Monday, 22 June 2009

Coming of Age?

These weeks mark the end of my 21st year on the Internet. I had been using BBSs before, but in 1988 I managed to get an account with a U.S. commercial service offering email, ftp, and Usenet access. To reach it from my native Italy I didn't use any form of TCP/IP directly: I used an X.25 network with my trusty 300 bps modem attached to a Commodore Amiga 500.

Of course it was a completely different world: there was no World Wide Web, however you were still able to email or even find on Usenet people like the engineers who had designed the very computer you were using to get on the Net. During those years, there were lot of people talking about Cyberpunk as a way of (real) life, or of almost forgotten concepts like TAZs, temporary autonomous zones. Untile the end of the nineties, there was a lot of debate about what really the Internet is - or was.

Reading the new edition of "Who controls the internet? - Illusions of a Borderless World?" by Jack Goldsmith and Tim Wu made me realize above all how much time has passed.

I use the Net daily, for work and leisure, and in a way it has always been also my job: but it's been ages I hadn't really heard about John Perry Barlow - mentioned in the book's first parte and his ideas of new electronic frontiers. The last decade seems to have been filled with other more vulgar stories, like the new commercial developements (and disasters) of the internet, or the many attempts at censorship in many parts of the world.

Part 1 of the book is a short description of the unlikely bunch of american visionaries and state-funded techs who managed to create what has been without a doubt the most important technological advancement of the last 25 years. According to the authors the (not very well known) ep sode of Jon Postel and his attempt at taking over the DNS root, together with the failure of the gTLD-MoU, both stopped by the Clinton Administration , were the first true sign of real government intervention in matters of Internet ...governance.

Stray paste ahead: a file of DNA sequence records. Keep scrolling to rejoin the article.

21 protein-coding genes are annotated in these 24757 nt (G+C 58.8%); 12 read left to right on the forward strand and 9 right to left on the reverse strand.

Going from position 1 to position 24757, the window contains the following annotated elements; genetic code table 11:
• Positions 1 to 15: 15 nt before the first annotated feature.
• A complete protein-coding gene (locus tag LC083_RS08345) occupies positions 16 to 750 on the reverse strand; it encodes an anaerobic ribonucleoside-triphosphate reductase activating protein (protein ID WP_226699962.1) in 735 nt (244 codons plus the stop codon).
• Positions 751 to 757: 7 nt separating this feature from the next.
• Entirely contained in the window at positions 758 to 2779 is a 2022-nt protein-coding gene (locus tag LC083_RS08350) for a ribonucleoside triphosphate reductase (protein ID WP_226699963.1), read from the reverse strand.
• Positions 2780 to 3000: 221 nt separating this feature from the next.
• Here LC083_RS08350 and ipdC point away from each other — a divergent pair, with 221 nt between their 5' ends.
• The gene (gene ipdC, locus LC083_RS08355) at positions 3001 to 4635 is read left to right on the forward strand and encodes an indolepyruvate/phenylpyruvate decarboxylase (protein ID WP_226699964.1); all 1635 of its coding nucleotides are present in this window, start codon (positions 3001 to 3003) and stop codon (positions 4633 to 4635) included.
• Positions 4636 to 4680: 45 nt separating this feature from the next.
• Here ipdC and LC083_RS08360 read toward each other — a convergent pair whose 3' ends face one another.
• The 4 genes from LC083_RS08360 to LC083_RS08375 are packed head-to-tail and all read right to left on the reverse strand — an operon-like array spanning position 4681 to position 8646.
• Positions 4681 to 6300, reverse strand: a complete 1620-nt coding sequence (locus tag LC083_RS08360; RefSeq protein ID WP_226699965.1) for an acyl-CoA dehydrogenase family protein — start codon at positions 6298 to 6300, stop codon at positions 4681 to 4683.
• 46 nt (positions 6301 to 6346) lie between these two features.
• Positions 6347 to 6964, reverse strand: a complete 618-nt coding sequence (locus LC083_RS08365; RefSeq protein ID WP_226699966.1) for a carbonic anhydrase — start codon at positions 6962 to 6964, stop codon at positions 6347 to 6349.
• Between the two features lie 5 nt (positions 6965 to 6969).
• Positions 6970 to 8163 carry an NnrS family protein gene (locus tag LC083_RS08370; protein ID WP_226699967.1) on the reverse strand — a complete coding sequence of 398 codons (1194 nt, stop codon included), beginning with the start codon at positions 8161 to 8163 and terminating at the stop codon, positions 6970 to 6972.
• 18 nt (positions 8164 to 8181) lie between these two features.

Part 2 is about other examples of this intervention. IP geo-location, something now considered as a given, was almost thought to be impossible, 15 years ago. Its developement was in part spurred by the pressure put by the French government on Yahoo about the sale of ..Nazi paraphernalia. In China (where posting the wrong message on a forum can cost you years in jail) Internet cafes are monitored to the point of having guards looking literally over other people's shoulders. China's infrastructure has been redesigned (with a lot Cisco hardware it seems) to facilitate censorship and to block access to sites and services not liked by the Government.
The history of Napster and Kazaa, two early attempts at (illegal) file sharing and the subsequent success of legal online music distribution like iTunes show of the government, or big businness, can actually regulate the Internet. They seem to make some point: a lot of times it's not absolute control that matters, but good enough control. It doesn't matter if a lot a people still download music with eMule (er.. maybe it's the wrong example) or if a lot of people twit from Iran (er.. wrong again maybe, but for different reasons ...?) if Steve Jobs stills can pay for his new liver or if Mr. A. still remains in power.

The third and final part of the book is about other 'case studies'. eBay, amazingly born as nothing more than a simple static web page, faced allegedly a lot of problems with fraudsters. Solving this situation required the intervention (or at least the menace of intervention) of law enforcement officers. More convincingly, the demise of network services like Micro$oft's Passport at the hand of the EU commission, is a perfect example of (positive) governmental intervention in the management of the Internet.

All in all, a very interesting essay, I recommend it wholeheartedly. I can't completely agree that the Internet is 'just like any other communication medium'. The potential to access and catalagote enormous amounts of information, still in great part untapped, is too big. But it is undeniable that in the last 10-15 years many things have changed, and not in the direction that the dreamers of the early nineties envisioned. And (oh my) maybe it has not been such a bad thing after all.

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